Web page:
Becoming a Real Foreigner

Some of us  have been to some foreign countries in Asia, but we have never felt weve been to a real foreign country before, because people’s physical appearances and their cultures have been similar to our own. However,  after arriving in Uganda, we realized we were in a different world.

About 7:30 pm on May 8th, we sat on the plane, and I felt that it was like another new world. Most passengers were black people, and so were the flight attendants. I sat there, and I found that hundreds of different eyes from other passengers focused on us for several seconds and then moved, which made me feel that I was a foreigner for the first time.      

 We spent nearly 32 hours, and we at last arrived in Uganda at 9:35 (local time) on May 9. The sky was  a pretty blue, and everything was covered by green with the sun shining brightly. We completed our applications for the Uganda visas at the airport successfully, but there was a hitch: One of the student’s suitcases was lost. We spent time to help her to find her luggage, but it played hide-and-seek with her.      

Going out of the airport, we took on a taxi that  looked like a bus. The sight views are delightfully beautiful, and colors here dazzle. In  Kampala, we seldom see tall buildings with twenty or thirty floors like as in China; houses are mostly low, with three or five floors in a palm-leaf setting. Everything in Uganda is much better than I was once imagined, and I love this beautiful city.

On  May 10th, a delightful day, it was not too hot or too cold and wasn’t sticky. I woke up at 8 o’ clock, and I went to the pay phone to call my sources after having breakfast. The public telephone box in Uganda is highly different from that in China. A very big battery like a car’s battery is put under the telephone to give the pay phone enough electricity. No one works in the public telephone box in China, and Chinese people use telephone cards to call someone when they are in the public telephone box. In Uganda, a telecom company called MTN (Mobile Telephone Network) employs people to manage the pay phone. These workers help the guests to dial calls and also sell mobile phone cards. The guests don’t need to buy any public telephone cards because they just pay the people who manage the pay phone. This morning, I went to a public telephone box that was opposite the Speke Hotel where we’re staying, and I telephoned the sources I needed. The man in charge of the phone was named Muwanguzi William, and I made an appointment to meet my sources successfully with his help.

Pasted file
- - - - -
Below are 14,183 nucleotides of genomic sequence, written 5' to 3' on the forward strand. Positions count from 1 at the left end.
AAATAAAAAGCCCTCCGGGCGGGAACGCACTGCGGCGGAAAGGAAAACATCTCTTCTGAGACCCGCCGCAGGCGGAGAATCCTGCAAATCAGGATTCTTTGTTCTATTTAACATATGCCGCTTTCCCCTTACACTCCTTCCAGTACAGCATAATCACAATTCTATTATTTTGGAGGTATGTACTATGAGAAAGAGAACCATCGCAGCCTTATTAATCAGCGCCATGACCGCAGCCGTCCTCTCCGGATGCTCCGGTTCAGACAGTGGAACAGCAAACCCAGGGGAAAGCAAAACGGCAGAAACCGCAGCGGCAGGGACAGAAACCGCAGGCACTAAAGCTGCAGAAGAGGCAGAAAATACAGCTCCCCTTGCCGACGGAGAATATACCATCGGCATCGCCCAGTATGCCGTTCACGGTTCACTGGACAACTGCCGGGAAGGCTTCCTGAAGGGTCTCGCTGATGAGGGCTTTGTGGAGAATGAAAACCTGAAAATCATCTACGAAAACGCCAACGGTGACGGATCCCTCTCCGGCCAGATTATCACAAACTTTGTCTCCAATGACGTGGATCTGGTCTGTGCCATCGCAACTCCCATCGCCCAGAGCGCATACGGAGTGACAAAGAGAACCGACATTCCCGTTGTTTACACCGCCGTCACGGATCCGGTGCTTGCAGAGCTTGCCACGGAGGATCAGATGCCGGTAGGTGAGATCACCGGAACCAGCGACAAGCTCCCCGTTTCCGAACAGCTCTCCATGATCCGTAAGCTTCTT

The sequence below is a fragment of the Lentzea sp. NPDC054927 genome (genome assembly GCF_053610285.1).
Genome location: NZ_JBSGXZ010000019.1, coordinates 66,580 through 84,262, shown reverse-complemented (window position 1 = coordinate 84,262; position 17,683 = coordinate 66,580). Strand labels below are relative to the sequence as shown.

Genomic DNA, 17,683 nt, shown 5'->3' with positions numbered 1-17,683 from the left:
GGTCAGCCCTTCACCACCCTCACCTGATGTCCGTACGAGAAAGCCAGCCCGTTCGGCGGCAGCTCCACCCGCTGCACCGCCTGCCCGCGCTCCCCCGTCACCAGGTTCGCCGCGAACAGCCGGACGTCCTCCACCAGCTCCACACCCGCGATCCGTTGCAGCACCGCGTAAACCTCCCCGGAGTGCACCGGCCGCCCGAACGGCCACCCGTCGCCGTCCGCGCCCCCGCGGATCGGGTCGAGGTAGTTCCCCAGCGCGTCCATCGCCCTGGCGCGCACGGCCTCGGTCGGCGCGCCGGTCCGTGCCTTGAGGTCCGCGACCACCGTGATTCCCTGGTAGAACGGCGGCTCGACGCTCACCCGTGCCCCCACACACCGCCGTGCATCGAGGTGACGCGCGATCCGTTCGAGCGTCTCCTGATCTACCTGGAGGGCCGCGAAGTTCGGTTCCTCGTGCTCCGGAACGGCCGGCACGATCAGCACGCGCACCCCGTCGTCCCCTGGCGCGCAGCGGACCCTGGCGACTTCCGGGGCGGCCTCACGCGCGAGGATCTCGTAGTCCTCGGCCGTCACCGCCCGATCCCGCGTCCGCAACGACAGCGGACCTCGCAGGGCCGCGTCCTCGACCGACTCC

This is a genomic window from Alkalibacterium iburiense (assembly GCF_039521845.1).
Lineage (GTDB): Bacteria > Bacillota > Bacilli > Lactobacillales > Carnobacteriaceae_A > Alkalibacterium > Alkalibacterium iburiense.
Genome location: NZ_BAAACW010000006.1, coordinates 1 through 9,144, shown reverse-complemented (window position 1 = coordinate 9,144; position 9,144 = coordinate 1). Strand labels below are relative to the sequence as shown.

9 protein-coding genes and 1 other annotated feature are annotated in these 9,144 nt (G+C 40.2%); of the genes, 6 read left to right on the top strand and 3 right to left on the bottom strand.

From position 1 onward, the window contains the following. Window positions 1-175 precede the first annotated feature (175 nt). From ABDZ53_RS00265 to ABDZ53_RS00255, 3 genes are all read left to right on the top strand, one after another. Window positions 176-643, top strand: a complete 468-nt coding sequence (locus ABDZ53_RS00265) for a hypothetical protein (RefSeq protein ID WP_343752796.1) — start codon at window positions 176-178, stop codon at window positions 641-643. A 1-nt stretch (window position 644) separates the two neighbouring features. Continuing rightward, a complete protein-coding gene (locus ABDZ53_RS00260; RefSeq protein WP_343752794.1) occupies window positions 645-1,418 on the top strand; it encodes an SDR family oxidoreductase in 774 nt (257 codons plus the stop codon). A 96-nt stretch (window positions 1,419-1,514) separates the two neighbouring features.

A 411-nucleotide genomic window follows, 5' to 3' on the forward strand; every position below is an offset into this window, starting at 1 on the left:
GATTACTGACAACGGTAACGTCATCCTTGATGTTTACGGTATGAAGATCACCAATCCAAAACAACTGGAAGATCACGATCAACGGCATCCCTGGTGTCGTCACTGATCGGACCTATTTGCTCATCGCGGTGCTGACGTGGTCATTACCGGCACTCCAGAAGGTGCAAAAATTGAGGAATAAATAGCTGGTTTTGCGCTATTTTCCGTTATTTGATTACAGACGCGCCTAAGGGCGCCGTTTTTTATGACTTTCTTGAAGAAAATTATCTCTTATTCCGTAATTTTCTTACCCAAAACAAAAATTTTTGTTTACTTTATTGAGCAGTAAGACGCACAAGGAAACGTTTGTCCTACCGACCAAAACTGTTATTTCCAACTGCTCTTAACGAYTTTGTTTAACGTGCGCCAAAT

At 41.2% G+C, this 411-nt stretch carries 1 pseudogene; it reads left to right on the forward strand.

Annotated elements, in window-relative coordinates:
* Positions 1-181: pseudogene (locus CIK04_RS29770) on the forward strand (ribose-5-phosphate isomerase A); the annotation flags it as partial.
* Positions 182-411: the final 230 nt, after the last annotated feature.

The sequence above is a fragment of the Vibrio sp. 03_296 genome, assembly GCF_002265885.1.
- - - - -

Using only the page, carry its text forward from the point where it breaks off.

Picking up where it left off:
Many taxi drivers always stand in front of the hotel, but there is no sign on the top of the cab to show they are taxis. They just ask people or visitors whether they need taxi service. In the afternoon, I went to see some sources with Gloria and Yamaha and we took a taxi. The pretty scenery filled the windows and it was just like some colorful pictures hanging on the windows of the cab. However, we seldom saw traffic lights in Uganda.

“You can’t find traffic lights  here, and people go across the road by chance,” said Joseph. W. Lwasa, a taxi driver who rents his car from Nile Avenue Cab Company and earns 100,000 Uganda shillings a week in Kampala, about 60 US dollars. (One U.S. dollar equals 1,660 Uganda shillings).

 ”If a driver hits a person, and the person dies, the driver can just pay one million to escape from going to prison, ” Lwasa said.

It seems that money can solve every problem here, even buy a life.              

 
Posted on Friday, May 16th, 2008 at 10:01 pm and is filed under Stories from Uganda. You can follow any responses to this entry through the RSS 2.0 feed. You can leave a response, or trackback from your own site.

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